Our One Hundredth: Tornado Politics Reemerge…
Amidst the innumerable Western Mass name drops that Senator Scott Brown snuck into his local guy shtick during Wednesday’s debate in Springfield, only one was (hopefully) a once-in-a-life time event. The tornadoes of June 2011 made their Senate debut, albeit briefly in that debate. Their appearance was not a coincidence either. Timed to coincide with Brown’s laundry list of Western Mass icons was a Springfield-specific ad about last year’s devastating storms.
The storm took place more than three months before Elizabeth Warren joined the race and even before it was clear, to the public at least, that she was not going to lead the Consumer Financial Protection Bureau. Brown, along with virtually every elected official, in the following days surveyed the damage that stretched from Westfiled though Springfield and to Brimfield.
By far, Springfield and Monson probably received the most significant damage as the storm plowed through the city’s urban core and the center of Monson. Three people also died, including one women sheltering her child in West Springfield. The impact upon the landscape touched people and, by extension their elected representatives up and down the ballot.
It presented a unique challenge to politicians who wanted to avoid the obvious cynicism of touting the disaster for political benefit, but also felt it was okay to note that they did their job. Domenic Sarno, arguably the only politician facing a contested election in 2011 in an affected community, walked this line well.
Although supporters of both Antonnette Pepe and Jose Tosado decried Sarno’s mentioning of the tornado during the campaign, he did not appear to overtly politicize the disaster generally. In debates, he would introduce the disaster, often to some dramatic effect, and it would become an item of debate. Tosado shied away from criticizing the mayor’s response, but Pepe did not. Either way, it became a subject of debate, however raw and often testy. Sarno himself declined comment on this story.
Other politicians, unwilling to identify themselves because of the sensitivity of the matter, also wished to abstain from any overt or cavalier uses of the tornado, including, in some cases photographs from the aftermath.
Brown’s ad goes a step further, politicizing the disaster overtly and on television. The ad does not credit Brown with any particular action directly, although it does show him interacting with victims. Brown describes how people came together after the storm and his “love” for the spirit of people in Western Mass. However, like many of his “Scott Brown from the Road” ads, it is devoid of any apparent substance, specifics or connection to the places he visits. Instead, the people of Springfield and its landscape become a prop, like the truck Brown only drives in the commercials. Brown usually travels by SUV to fundraisers and the like.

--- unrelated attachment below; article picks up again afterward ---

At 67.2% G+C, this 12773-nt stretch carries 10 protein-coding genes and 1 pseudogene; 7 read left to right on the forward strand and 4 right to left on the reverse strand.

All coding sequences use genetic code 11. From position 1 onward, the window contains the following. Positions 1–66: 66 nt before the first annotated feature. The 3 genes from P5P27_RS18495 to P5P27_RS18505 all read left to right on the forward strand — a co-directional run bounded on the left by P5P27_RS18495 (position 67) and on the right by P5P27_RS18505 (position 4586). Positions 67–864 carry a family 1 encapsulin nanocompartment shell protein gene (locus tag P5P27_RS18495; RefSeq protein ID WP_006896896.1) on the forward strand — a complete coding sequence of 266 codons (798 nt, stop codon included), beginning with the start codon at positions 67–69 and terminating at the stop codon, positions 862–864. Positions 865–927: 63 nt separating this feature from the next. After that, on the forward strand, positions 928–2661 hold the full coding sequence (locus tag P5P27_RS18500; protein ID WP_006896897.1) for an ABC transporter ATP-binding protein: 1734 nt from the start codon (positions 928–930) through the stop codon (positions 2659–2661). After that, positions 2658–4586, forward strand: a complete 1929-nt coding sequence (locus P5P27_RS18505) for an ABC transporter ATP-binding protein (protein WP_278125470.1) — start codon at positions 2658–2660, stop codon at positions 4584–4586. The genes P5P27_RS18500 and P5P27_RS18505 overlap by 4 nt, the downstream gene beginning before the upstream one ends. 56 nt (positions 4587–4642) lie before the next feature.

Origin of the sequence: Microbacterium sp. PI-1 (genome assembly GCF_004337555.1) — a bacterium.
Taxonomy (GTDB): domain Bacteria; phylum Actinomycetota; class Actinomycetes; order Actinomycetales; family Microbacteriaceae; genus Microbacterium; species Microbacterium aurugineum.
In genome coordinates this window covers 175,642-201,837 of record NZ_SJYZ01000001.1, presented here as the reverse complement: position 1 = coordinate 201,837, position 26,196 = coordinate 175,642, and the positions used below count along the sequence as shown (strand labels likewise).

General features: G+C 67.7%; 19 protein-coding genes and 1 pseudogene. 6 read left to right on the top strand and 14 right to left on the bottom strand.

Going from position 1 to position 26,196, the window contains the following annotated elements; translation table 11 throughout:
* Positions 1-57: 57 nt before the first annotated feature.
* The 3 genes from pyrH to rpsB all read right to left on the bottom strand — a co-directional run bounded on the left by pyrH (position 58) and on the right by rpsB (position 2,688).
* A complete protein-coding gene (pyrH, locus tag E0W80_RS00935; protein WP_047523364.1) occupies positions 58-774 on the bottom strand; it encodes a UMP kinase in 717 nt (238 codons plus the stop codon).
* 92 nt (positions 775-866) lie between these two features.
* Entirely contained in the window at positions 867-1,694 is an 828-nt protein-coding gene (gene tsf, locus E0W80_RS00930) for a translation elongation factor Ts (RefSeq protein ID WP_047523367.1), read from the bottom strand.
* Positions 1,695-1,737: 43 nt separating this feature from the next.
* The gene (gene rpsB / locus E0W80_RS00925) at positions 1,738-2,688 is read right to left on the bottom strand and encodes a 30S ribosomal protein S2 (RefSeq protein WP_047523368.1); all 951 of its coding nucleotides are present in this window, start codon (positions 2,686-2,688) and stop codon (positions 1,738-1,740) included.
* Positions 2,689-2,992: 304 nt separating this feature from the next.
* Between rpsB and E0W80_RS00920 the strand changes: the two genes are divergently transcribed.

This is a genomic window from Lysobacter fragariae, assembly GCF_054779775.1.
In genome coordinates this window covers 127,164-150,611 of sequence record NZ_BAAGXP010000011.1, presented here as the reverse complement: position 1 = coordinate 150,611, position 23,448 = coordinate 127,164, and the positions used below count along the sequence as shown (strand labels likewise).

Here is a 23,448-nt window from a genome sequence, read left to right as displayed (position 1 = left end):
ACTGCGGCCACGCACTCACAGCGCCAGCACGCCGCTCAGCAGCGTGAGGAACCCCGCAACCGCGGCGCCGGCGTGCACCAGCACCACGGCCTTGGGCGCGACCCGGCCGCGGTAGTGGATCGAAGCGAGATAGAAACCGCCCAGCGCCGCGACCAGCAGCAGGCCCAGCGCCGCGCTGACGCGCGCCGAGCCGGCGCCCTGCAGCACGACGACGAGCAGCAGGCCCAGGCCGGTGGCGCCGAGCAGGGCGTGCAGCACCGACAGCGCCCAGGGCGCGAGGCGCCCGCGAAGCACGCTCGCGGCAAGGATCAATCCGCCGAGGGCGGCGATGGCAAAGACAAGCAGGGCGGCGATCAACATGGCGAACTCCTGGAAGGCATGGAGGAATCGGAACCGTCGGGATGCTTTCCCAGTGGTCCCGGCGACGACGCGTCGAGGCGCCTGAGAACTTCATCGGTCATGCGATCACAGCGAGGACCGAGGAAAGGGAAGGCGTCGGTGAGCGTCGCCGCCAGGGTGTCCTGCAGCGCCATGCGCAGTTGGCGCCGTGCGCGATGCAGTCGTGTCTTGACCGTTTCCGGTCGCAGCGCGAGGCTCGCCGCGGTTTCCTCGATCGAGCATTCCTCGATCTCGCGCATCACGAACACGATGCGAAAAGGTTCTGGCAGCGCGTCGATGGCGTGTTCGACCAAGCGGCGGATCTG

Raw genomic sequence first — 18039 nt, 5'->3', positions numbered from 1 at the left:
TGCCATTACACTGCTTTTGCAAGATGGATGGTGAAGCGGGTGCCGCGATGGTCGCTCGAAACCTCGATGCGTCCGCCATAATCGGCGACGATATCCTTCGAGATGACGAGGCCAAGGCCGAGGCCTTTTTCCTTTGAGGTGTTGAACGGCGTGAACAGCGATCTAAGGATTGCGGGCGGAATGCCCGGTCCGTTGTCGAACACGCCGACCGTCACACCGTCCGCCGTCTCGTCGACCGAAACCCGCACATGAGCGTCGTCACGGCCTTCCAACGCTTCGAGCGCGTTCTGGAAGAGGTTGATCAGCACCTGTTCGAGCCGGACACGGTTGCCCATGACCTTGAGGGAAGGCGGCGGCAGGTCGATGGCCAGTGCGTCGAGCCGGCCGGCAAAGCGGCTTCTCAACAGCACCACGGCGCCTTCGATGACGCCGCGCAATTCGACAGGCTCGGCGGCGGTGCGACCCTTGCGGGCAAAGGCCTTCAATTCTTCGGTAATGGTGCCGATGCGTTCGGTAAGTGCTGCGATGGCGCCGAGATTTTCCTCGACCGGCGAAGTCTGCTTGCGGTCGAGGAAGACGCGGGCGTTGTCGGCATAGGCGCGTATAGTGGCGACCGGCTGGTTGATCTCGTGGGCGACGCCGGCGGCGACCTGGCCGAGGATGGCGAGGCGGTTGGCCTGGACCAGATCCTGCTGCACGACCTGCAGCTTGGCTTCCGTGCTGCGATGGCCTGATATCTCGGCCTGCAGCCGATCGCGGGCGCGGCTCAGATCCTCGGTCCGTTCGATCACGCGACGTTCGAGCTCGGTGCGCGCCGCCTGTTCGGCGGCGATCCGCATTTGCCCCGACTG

The ad drew a rebuke from G. Michael Dobbs, the editor of the Reminder a weekly newspaper published in East Longmeadow. Dobbs recalls a press event with Brown and Sarno, which WMassP&I attended, that included visits to the very block where Dobbs lives. His home did not sustain significant damage, but his car was totaled by the storm.
During the walk around the neighborhood, Sarno pointed out Dobbs‘s house to Brown, knowing Dobbs was nearby to report on Brown‘s visit. Dobbs did not say that Sarno introduced him to Brown as a reporter, although it would probably have been obvious. However, Dobbs does remember Brown ignoring Sarno’s introduction.
“He refused to talk to me,” Dobbs remembers noting that Brown just walked on. Dobbs added that he had wanted to talk to the senator about working with the insurance company.
Brown’s ambivalence to Dobbs did not appear unique. As WMassP&I reported at the time, Brown barely acknowledged residents in the neighborhood, including one man who praised him near Rifle Street.
Dobbs has been critical of both candidates in his coverage of the Senate race writing recently about a conservative law professor claims about Warren’s legal work and Brown’s staffers use of offensive tomahawk gestures at a rally in Boston.
Dobbs’ neighborhood was among the hardest hit by the tornado not only because of the damage, but because it is also heavily impoverished. The streetscape still bears the deep scars of the tornado with numerous vacant lots and condemned properties. It is markedly different from wealthier and better insured East Forest Park, also heavily damaged, which Brown in his ad ostensibly has visited with more vigor.
The tornado ad fit perfectly into Brown’s series of ads that could just as easily be promoting a Travel Channel special as a US Senate campaign. In general Brown has emphasized personality and a connection to Massachusetts. By contrast Warren has gone after Brown’s voting record and national issues, often describing such issues’ local impact.
However, the politicization of the tornadoes may evoke Mitt Romney’s mention, by name, of one of the victims of attack on the Benghazi consulate. The friends and family of Glen Doherty were not happy with Romney’s politicization of their slain loved one. Only after Doherty’s mother spoke out did Romney agree to refrain from using the reference.
Brown’s ad does not mention the dead in the ad, but politicizes the humanity of the disaster no less. Unlike other “from the road” ads, according to the Republican, this one is set for airplay in the Springfield market only.
Dobbs, speaking to WMassP&I shortly after Brown met the press after Wednesday’s debate at Symphony Hall, was visibly perturbed by the politicization of the disaster. “This is too big an issue to be reduced to a soundbite,” he said.